Sure, it’s fun to coast down the city streets, wind sweeping through your hair, on a small electric scooter. But it’s not so cool when the transportation device catches on fire. Last night, Lime admitted that a few of its scooters may have had a defect that could have caused them to go up in flames.
The company claims no Lime users were hurt as a result of this manufacturing issue. “At no time were riders or members of the public put at risk,” the company wrote in a blog post.
According to the Washington Post, who was investigating this issue and presented its findings to Lime, the fire department had been called to a Lake Tahoe manufacturing facility last August after a scooter caught on fire. There had reportedly been other occasions when employees felt the devices were unsafe. The company says it has recalled 2,000 devices–it adds that only a small fraction of those were at risk.
The problem, Lime says in its post, came from one of the batteries the company used in earlier scooter models; “in several isolated instances, a manufacturing defect could result in the battery smoldering or, in some cases, catching fire.” Anonymous employees told the Post that they are worried the company is ignoring safety risks to keep up with its rapid growth plans.
Though those older batteries are no longer being used, Lime says it’s also looking into another potential hazard. The company explains that it has “recently received an unconfirmed report that another Segway Ninebot scooter model may also be vulnerable to battery failure, which we are currently investigating.” It didn’t go into the details about what this vulnerability could be. The company says that it’s ensuring these batteries are safe by having them only charged in their own facilities for the time being. Additionally, the company is implementing a new diagnostic testing program.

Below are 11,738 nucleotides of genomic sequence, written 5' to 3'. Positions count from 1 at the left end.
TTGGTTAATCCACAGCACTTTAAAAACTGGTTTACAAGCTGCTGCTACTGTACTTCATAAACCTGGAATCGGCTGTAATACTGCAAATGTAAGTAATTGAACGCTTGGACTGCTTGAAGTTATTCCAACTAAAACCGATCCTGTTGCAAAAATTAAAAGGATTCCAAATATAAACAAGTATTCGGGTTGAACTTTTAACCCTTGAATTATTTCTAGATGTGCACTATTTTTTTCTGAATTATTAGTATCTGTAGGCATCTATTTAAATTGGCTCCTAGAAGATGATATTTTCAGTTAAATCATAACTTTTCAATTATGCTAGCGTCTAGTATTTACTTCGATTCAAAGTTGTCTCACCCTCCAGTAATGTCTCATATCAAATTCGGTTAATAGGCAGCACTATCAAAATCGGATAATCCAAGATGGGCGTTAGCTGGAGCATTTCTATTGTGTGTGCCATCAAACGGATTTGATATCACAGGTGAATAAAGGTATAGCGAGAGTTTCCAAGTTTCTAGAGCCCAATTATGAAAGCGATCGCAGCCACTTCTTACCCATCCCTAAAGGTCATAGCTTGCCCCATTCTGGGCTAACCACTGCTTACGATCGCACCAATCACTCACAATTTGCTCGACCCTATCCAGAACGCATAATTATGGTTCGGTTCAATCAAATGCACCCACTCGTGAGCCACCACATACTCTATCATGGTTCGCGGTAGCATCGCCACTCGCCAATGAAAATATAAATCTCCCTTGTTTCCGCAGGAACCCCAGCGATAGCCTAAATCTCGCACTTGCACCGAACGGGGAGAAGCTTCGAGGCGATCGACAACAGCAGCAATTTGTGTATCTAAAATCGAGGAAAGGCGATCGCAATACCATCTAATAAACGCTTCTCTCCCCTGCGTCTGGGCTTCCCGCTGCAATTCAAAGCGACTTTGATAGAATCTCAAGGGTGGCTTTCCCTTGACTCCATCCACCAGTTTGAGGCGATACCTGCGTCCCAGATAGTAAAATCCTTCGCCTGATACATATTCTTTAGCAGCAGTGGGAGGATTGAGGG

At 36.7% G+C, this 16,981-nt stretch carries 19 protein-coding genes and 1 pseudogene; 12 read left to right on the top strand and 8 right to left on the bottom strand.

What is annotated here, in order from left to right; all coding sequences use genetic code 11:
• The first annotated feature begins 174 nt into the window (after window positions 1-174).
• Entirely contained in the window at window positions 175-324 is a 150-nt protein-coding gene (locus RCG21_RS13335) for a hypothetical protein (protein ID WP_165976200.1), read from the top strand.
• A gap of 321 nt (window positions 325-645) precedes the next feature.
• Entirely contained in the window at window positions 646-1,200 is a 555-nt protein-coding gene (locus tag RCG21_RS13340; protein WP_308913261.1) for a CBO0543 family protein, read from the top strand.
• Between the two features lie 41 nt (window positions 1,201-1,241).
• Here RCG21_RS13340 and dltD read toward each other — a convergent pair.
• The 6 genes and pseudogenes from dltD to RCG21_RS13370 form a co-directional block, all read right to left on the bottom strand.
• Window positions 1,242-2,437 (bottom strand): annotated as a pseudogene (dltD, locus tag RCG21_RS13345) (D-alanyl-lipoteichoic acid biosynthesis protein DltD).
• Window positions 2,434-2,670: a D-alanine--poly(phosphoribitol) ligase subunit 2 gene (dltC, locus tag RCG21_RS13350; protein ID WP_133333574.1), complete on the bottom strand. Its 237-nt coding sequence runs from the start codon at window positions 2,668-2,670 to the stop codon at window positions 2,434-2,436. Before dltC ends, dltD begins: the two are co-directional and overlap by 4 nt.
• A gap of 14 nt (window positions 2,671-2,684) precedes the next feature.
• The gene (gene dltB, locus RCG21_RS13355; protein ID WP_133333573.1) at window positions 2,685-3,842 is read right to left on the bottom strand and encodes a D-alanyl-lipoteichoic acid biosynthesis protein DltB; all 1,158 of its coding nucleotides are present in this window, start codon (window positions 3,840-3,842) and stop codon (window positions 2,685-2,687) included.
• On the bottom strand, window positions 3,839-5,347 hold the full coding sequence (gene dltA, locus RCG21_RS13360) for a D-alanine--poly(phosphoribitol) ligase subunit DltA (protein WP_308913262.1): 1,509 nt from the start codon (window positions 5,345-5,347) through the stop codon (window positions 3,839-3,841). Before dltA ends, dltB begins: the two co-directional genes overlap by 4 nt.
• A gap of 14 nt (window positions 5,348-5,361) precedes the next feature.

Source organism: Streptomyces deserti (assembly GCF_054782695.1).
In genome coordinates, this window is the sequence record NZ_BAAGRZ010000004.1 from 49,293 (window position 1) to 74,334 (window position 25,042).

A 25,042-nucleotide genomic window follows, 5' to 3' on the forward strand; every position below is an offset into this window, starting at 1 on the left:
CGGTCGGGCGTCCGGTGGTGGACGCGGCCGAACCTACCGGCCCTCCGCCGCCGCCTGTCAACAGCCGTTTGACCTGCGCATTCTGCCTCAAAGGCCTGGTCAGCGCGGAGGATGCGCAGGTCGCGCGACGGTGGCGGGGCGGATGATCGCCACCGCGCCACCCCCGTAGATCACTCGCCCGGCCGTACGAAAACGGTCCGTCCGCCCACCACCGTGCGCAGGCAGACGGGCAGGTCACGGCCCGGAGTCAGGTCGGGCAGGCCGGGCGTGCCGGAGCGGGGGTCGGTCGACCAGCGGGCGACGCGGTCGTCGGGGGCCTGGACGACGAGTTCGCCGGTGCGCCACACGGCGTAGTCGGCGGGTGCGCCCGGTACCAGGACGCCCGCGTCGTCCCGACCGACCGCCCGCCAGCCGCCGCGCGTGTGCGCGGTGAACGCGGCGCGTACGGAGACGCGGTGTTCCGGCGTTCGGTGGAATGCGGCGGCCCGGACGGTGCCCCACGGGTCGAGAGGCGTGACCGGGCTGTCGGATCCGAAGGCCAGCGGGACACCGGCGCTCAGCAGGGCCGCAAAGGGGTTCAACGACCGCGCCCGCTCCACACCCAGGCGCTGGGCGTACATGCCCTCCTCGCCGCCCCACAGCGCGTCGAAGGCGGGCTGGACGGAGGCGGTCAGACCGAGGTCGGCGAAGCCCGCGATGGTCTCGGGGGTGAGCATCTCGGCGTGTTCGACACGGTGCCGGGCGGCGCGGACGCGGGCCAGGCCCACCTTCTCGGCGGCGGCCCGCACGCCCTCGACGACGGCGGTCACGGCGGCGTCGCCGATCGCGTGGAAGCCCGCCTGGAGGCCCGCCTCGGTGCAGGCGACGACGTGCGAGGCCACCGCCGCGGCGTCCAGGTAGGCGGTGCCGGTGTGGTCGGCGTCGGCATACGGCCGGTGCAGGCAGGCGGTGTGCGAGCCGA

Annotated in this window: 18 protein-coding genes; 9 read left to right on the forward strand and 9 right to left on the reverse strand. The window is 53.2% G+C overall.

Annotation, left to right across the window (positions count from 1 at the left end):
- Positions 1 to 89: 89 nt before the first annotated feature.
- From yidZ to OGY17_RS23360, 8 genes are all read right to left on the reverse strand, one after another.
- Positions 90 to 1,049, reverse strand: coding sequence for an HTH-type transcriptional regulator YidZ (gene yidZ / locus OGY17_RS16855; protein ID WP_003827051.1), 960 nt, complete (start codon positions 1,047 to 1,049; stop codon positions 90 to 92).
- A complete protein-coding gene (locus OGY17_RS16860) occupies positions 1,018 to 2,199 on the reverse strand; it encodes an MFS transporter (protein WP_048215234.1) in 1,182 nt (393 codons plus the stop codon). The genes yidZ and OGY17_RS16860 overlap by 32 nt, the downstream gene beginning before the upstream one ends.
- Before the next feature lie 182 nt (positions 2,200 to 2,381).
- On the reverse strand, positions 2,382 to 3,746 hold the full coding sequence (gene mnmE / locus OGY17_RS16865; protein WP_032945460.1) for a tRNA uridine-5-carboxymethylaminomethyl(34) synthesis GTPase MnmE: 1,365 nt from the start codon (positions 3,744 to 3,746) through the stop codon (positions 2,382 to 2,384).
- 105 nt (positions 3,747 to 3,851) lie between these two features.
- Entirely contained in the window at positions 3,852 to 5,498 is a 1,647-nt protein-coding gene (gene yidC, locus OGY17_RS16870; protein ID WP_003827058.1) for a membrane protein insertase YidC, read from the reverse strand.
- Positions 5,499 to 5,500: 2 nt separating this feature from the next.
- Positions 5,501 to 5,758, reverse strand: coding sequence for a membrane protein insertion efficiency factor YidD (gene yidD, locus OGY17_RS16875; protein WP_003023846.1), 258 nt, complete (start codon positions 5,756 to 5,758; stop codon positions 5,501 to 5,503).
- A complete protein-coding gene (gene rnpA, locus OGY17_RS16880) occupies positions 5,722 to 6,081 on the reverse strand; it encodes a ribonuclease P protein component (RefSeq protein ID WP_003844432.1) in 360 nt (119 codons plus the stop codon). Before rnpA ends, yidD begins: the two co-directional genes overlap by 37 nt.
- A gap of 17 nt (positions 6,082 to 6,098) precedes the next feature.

Lime has been rapidly expanding, including new international markets like Vienna and Israel. It’s raised over $467 million to date–and is a large component of the new scooter transportation trend sweeping across the world. Still, these new startups–which include Lime, Bird, Skip, and others–haven’t been without critics. Reports of out-of-control teens terrorizing sidewalks atop an electronic scooter have frightened many a neighborhood. Other safety and privacy concerns have been presented, which the companies reportedly have tried to ignore.
This recall, along with the Post’s reporting, brings into question the issue of the devices themselves being potentially hazardous–and not just the people riding them.